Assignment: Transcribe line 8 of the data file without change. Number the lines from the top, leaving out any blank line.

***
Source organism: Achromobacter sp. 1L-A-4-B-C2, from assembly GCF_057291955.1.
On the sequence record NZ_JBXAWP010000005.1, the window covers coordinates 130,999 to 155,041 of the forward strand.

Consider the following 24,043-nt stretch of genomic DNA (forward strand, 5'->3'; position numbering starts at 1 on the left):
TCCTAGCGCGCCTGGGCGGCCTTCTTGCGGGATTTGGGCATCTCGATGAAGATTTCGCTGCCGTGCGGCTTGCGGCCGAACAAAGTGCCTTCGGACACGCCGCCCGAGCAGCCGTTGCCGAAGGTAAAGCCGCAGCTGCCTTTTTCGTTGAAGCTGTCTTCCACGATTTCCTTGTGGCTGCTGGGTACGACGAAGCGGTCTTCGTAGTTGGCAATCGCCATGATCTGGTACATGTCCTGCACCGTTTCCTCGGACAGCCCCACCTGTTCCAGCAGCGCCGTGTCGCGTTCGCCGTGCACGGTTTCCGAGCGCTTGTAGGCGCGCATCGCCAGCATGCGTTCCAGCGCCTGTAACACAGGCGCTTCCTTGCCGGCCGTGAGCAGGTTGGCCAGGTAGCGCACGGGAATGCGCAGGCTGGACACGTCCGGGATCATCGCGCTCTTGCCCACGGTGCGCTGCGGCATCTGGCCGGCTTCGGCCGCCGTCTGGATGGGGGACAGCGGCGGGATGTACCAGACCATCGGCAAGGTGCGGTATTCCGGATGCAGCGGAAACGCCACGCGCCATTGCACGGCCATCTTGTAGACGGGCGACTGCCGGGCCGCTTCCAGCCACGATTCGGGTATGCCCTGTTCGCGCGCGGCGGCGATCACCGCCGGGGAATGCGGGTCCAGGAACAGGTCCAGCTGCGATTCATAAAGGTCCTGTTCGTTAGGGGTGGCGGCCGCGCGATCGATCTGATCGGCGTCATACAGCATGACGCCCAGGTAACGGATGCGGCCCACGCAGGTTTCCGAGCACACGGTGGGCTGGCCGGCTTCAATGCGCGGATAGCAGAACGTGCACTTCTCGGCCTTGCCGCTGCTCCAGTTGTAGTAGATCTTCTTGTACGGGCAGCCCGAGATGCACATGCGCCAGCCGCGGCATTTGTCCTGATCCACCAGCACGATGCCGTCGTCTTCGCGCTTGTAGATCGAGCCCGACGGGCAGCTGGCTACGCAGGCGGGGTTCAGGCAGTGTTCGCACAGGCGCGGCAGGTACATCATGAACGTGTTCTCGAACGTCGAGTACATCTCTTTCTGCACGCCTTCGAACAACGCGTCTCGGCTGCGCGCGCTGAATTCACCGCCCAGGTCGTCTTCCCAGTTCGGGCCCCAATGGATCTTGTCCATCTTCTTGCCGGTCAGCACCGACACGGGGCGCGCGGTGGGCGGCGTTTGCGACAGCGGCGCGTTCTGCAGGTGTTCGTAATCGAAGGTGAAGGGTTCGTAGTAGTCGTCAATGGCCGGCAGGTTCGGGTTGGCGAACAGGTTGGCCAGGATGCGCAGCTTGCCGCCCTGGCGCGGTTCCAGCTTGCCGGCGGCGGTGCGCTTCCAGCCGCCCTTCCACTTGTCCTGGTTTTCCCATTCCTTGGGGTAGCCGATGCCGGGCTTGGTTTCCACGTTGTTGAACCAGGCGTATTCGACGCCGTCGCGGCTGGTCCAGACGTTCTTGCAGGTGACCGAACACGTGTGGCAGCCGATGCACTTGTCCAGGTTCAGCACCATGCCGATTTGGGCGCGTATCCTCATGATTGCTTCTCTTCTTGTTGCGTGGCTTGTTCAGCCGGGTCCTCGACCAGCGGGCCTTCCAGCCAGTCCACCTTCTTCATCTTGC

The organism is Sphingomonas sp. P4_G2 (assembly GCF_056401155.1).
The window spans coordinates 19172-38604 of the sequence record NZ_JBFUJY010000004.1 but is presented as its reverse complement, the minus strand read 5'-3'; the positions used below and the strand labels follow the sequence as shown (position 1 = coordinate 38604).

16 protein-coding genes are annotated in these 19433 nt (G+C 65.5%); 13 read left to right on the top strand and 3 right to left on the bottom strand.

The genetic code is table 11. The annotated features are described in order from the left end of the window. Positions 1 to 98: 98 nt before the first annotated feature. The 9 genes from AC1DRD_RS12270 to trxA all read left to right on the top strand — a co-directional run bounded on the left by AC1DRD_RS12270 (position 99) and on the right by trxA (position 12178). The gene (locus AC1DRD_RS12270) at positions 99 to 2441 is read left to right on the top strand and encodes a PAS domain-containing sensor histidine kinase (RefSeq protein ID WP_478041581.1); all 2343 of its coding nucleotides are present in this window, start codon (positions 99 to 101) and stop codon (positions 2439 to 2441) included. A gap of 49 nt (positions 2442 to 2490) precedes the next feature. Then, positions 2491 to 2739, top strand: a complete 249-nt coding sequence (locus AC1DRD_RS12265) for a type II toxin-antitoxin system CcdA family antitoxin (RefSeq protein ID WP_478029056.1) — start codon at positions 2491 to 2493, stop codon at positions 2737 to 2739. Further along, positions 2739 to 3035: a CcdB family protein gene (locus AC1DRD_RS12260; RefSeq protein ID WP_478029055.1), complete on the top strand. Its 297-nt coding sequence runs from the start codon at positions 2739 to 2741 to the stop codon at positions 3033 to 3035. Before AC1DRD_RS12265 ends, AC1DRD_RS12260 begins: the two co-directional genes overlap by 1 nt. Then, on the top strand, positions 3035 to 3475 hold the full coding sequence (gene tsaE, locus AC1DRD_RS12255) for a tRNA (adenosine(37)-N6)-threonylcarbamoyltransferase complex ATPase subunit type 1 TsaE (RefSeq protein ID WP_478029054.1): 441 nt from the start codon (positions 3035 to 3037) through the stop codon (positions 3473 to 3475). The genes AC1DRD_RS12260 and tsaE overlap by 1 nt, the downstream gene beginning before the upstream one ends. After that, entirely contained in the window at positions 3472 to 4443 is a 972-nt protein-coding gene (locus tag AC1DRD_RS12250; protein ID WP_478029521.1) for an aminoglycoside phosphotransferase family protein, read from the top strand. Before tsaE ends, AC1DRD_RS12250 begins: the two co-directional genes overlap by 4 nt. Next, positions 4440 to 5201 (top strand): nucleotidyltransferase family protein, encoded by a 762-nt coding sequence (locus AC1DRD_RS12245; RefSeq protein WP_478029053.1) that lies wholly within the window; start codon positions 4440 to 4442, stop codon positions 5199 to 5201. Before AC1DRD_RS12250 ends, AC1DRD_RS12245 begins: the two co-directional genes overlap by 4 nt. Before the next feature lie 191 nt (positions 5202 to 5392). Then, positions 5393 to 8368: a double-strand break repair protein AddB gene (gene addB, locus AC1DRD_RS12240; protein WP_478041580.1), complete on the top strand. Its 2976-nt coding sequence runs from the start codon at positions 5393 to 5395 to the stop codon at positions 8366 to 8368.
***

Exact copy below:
The genetic code is table 11. The annotated features are described in order from the left end of the window. Positions 1 to 98: 98 nt before the first annotated feature. The 9 genes from AC1DRD_RS12270 to trxA all read left to right on the top strand — a co-directional run bounded on the left by AC1DRD_RS12270 (position 99) and on the right by trxA (position 12178). The gene (locus AC1DRD_RS12270) at positions 99 to 2441 is read left to right on the top strand and encodes a PAS domain-containing sensor histidine kinase (RefSeq protein ID WP_478041581.1); all 2343 of its coding nucleotides are present in this window, start codon (positions 99 to 101) and stop codon (positions 2439 to 2441) included. A gap of 49 nt (positions 2442 to 2490) precedes the next feature. Then, positions 2491 to 2739, top strand: a complete 249-nt coding sequence (locus AC1DRD_RS12265) for a type II toxin-antitoxin system CcdA family antitoxin (RefSeq protein ID WP_478029056.1) — start codon at positions 2491 to 2493, stop codon at positions 2737 to 2739. Further along, positions 2739 to 3035: a CcdB family protein gene (locus AC1DRD_RS12260; RefSeq protein ID WP_478029055.1), complete on the top strand. Its 297-nt coding sequence runs from the start codon at positions 2739 to 2741 to the stop codon at positions 3033 to 3035. Before AC1DRD_RS12265 ends, AC1DRD_RS12260 begins: the two co-directional genes overlap by 1 nt. Then, on the top strand, positions 3035 to 3475 hold the full coding sequence (gene tsaE, locus AC1DRD_RS12255) for a tRNA (adenosine(37)-N6)-threonylcarbamoyltransferase complex ATPase subunit type 1 TsaE (RefSeq protein ID WP_478029054.1): 441 nt from the start codon (positions 3035 to 3037) through the stop codon (positions 3473 to 3475). The genes AC1DRD_RS12260 and tsaE overlap by 1 nt, the downstream gene beginning before the upstream one ends. After that, entirely contained in the window at positions 3472 to 4443 is a 972-nt protein-coding gene (locus tag AC1DRD_RS12250; protein ID WP_478029521.1) for an aminoglycoside phosphotransferase family protein, read from the top strand. Before tsaE ends, AC1DRD_RS12250 begins: the two co-directional genes overlap by 4 nt. Next, positions 4440 to 5201 (top strand): nucleotidyltransferase family protein, encoded by a 762-nt coding sequence (locus AC1DRD_RS12245; RefSeq protein WP_478029053.1) that lies wholly within the window; start codon positions 4440 to 4442, stop codon positions 5199 to 5201. Before AC1DRD_RS12250 ends, AC1DRD_RS12245 begins: the two co-directional genes overlap by 4 nt. Before the next feature lie 191 nt (positions 5202 to 5392). Then, positions 5393 to 8368: a double-strand break repair protein AddB gene (gene addB, locus AC1DRD_RS12240; protein WP_478041580.1), complete on the top strand. Its 2976-nt coding sequence runs from the start codon at positions 5393 to 5395 to the stop codon at positions 8366 to 8368.